Imagine how much insight CNN could offer if it chose commentators with independence and integrity, who could speak from the perspective of those hardest hit by the policies our leaders enact. Instead, the networks’ amplify the views of partisans and other political insiders. In doing so they’ve created a revolving door for political operatives, only increasing the polarized nature of our political discourse.
So who does this practice serve? Namely, the commentators who collect the checks and the networks, which fill endless hours with political gossip and bluster.
CNN may be chasing ratings with this hire. Trump boosted viewership during the primary, and now CNN and its competitor MSNBC (which also reportedly courted Lewandwoski) are hoping to draw even more viewers by whatever means.
Lewandowski is “the ultimate Trump insider” – which is exactly the problem. Imagine how many real reporters CNN could hire to investigate Trump, Clinton, and the hundreds of other stories that have gone uncovered while cable news focuses once again on the horse race.
CNN’s hiring of Lewandowski is the latest example of TV news ratings-grubbing that goes against the interests of that network’s own reporters.
We saw the same dynamic earlier this year when CBS Chairman and CEO Les Moonves couldn’t hide his happiness about the money Trump’s combustible campaign was making for his network – all while his network’s journalists were feeling the pain of Trump and Lewandowski’s antagonism toward the press.
“It may not be good for America, but it’s damn good for CBS,” Moonves said. “The money’s rolling in.” He added, “Sorry, it’s a terrible thing to say, but bring it on, Donald, go ahead. Keep going … For us, economically, Donald’s place in this election is a good thing.”
Less than two weeks later, CBS reporter Sopan Deb was thrown to the floor of an arena during a Trump rally and handcuffed without warning after filming an arrest. Video of the incident captures Deb clearly identifying himself as a member of the news media. Still police charged him with resisting arrest. Deb later Tweeted: “I’ve never seen anything like what I’m witnessing in my life.”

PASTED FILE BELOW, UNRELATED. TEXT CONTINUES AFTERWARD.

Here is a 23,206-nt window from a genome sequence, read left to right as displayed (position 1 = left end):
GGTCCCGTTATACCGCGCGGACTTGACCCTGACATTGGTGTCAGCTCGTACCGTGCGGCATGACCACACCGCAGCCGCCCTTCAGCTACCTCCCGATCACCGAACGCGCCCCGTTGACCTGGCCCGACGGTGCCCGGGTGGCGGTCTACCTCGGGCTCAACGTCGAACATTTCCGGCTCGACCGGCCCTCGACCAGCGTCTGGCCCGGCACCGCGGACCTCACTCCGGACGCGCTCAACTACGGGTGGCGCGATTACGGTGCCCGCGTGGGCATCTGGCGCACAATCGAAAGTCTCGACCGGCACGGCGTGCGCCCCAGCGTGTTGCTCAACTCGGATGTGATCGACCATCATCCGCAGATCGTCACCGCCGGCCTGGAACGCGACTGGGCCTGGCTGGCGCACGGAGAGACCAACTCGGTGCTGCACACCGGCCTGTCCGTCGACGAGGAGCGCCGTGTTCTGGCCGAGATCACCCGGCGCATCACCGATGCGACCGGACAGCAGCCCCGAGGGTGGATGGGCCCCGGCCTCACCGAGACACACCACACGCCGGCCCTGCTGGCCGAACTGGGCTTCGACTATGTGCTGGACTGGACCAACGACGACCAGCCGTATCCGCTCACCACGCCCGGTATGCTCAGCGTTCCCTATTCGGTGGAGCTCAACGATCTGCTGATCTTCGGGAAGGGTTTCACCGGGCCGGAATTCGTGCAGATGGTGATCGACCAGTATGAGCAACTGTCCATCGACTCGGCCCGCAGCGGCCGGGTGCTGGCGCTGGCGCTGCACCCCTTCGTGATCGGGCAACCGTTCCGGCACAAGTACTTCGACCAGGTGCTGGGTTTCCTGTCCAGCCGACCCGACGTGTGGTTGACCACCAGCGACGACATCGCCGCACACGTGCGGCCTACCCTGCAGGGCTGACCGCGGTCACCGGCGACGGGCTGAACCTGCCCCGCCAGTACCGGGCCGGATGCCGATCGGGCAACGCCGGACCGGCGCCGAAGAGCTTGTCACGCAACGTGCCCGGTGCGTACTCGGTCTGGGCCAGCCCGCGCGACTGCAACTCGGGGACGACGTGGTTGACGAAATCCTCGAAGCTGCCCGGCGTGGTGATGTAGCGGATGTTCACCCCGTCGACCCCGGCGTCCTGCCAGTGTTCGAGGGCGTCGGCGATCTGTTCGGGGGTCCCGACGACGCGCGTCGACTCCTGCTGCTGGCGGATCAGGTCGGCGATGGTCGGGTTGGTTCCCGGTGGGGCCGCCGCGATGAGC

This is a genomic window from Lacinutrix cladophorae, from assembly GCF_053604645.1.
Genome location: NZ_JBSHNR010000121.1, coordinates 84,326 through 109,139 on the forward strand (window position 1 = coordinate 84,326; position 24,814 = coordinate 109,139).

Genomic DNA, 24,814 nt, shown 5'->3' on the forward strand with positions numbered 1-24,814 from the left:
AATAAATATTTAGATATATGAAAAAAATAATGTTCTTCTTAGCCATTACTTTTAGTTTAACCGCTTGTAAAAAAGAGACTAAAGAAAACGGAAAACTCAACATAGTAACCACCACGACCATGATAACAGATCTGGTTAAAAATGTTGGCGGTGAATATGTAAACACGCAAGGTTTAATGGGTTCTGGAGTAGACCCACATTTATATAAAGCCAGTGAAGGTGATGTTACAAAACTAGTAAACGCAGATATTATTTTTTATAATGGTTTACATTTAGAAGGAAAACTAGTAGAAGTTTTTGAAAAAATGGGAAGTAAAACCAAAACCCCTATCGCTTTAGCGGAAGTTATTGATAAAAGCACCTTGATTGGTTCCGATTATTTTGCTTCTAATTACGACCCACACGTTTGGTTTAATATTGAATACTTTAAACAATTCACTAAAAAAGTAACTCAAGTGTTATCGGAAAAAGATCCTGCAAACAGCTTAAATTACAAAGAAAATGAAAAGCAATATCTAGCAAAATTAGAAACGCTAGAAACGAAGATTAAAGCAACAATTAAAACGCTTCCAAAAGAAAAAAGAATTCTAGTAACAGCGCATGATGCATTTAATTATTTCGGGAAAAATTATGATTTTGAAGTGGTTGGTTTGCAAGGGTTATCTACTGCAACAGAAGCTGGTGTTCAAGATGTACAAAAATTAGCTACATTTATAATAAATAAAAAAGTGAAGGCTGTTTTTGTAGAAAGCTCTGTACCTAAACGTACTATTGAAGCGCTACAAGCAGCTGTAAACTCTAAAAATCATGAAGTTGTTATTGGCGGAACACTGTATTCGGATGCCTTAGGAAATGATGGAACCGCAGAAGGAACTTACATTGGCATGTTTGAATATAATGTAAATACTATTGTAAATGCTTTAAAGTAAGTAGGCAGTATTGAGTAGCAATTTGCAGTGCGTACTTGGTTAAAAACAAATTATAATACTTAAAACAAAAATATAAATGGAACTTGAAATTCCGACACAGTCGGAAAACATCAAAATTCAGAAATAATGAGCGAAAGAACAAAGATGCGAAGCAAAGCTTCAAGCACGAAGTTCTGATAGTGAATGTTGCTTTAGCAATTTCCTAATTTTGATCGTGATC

That is the campaign that Lewandowski ran, and the hostile environment he created for reporters. By hiring him, CNN is effectively condoning the Trump campaign’s demonization of the media – not to mention the physical abuse that protesters have suffered at his rallies.
Spin has consequences, and the policies Lewandowski is going to spin are extreme.
CNN President Jeff Zucker must rescind his offer to Lewandowski. Ratings don’t justify hiring someone who ran a campaign that consistently promotes racism and violates press freedom. Undermining civil rights and free-speech shouldn’t be a business plan. Not for U.S. businesses, and certainly not for U.S. media.
Fiona Morgan directs Free Press’ journalism programs. Before joining Free Press, she worked at Duke University’s Sanford School of Public Policy, where she researched the information needs of low-income communities. She authored a report for the New America Foundation’s Media Policy Initiative on the media ecology of North Carolina’s Research Triangle region. She is also a former associate editor at Salon and was a reporter for Indy Week, the alternative newsweekly in Durham, N.C., where her interest in media policy developed. She earned her master’s in public policy from Duke and a B.A. in English from the University of Washington. Follow her on Twitter @fionamorgan.